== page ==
Europe’s most dangerous stock of public borrowing—some 1.5 trillion euros ($1.7 trillion)—is concentrated on the balance sheets of banks in Rome and Milan. But a rout could quickly sweep in lenders in Frankfurt, Paris and Madrid—the main banks in the rest of Europe are holding more than 425 billion euros of sovereign and private Italian debt, based on a Bloomberg analysis of European Banking Authority data.
Although Italy’s economy slipped into recession in the fourth quarter, markets are calm for now. But a budget standoff in the fall showed how swiftly sentiment can turn. And if markets should turn south, no one knows exactly where the tipping point will come.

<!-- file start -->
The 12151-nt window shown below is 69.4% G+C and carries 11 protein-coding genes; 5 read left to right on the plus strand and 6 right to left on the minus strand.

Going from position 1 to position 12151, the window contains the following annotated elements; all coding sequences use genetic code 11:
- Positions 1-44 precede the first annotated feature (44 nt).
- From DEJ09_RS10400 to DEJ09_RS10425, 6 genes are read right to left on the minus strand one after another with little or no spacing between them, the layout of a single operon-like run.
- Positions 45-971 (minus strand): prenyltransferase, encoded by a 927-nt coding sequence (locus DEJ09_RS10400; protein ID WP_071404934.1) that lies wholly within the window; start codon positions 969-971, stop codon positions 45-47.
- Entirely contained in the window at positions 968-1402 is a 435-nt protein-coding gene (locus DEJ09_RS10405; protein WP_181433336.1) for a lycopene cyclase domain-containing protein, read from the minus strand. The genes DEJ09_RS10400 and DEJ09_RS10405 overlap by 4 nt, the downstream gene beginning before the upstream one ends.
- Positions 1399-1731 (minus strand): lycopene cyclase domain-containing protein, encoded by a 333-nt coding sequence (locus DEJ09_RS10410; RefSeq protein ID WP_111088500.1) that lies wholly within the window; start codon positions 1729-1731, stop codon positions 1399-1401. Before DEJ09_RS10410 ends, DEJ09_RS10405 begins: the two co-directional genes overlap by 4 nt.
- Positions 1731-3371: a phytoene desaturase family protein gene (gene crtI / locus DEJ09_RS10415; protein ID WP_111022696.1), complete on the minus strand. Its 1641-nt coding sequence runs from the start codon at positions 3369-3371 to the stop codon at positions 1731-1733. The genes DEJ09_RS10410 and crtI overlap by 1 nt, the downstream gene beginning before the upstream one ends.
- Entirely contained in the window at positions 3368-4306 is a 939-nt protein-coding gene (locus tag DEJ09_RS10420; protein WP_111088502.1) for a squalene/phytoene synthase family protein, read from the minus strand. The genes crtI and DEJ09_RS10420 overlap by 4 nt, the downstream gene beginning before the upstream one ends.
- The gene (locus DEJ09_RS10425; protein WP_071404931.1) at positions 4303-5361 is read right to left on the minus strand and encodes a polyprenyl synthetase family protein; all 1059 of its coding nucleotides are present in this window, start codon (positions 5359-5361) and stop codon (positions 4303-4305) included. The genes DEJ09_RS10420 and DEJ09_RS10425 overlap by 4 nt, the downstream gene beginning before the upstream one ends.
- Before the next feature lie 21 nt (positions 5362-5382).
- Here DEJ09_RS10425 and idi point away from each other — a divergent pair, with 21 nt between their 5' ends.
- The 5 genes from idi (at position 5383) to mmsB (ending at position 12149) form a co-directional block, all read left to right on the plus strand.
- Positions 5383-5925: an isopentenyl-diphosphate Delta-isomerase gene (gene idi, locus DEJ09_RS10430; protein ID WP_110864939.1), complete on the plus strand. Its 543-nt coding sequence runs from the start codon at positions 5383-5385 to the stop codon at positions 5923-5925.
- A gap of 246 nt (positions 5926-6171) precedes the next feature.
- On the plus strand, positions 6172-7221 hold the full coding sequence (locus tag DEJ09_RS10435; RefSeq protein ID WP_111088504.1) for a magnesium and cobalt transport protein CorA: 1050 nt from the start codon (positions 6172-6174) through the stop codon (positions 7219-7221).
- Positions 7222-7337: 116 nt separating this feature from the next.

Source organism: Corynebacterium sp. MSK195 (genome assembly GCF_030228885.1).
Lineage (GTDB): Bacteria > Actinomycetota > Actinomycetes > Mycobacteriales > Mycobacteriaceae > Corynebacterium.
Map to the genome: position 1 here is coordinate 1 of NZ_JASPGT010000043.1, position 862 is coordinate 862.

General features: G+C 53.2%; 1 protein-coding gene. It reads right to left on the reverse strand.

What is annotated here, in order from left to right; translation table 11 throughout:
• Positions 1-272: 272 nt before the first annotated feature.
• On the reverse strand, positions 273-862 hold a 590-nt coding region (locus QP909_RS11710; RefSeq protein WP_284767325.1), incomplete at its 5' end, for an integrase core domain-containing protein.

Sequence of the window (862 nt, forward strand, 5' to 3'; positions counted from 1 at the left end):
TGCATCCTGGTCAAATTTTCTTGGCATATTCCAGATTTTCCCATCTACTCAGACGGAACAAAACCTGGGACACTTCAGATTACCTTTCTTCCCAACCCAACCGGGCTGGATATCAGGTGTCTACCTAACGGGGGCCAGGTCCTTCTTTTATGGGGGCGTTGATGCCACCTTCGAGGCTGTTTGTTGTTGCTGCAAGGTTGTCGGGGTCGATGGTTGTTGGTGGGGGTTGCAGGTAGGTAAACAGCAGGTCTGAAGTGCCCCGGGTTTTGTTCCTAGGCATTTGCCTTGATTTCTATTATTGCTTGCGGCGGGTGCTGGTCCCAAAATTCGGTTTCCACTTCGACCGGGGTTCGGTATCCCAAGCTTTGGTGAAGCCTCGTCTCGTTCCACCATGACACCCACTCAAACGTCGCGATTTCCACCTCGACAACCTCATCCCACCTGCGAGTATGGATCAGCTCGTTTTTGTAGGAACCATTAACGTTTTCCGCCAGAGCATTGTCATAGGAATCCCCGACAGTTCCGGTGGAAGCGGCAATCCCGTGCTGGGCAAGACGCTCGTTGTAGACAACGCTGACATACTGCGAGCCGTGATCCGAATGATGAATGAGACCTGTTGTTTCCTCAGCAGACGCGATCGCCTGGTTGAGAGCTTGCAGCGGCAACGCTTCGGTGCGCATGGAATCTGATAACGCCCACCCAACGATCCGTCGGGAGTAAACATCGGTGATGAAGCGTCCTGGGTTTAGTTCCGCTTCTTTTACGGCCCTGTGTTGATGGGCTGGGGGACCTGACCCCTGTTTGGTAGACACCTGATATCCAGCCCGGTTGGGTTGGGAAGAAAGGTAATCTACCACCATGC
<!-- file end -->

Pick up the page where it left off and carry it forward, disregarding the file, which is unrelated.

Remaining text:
French banks are the most exposed if a sell-off in Italy starts to affect the economy and spread through Europe’s financial system. The country’s two largest banks, BNP Paribas SA and Credit Agricole SA own retail units in Italy.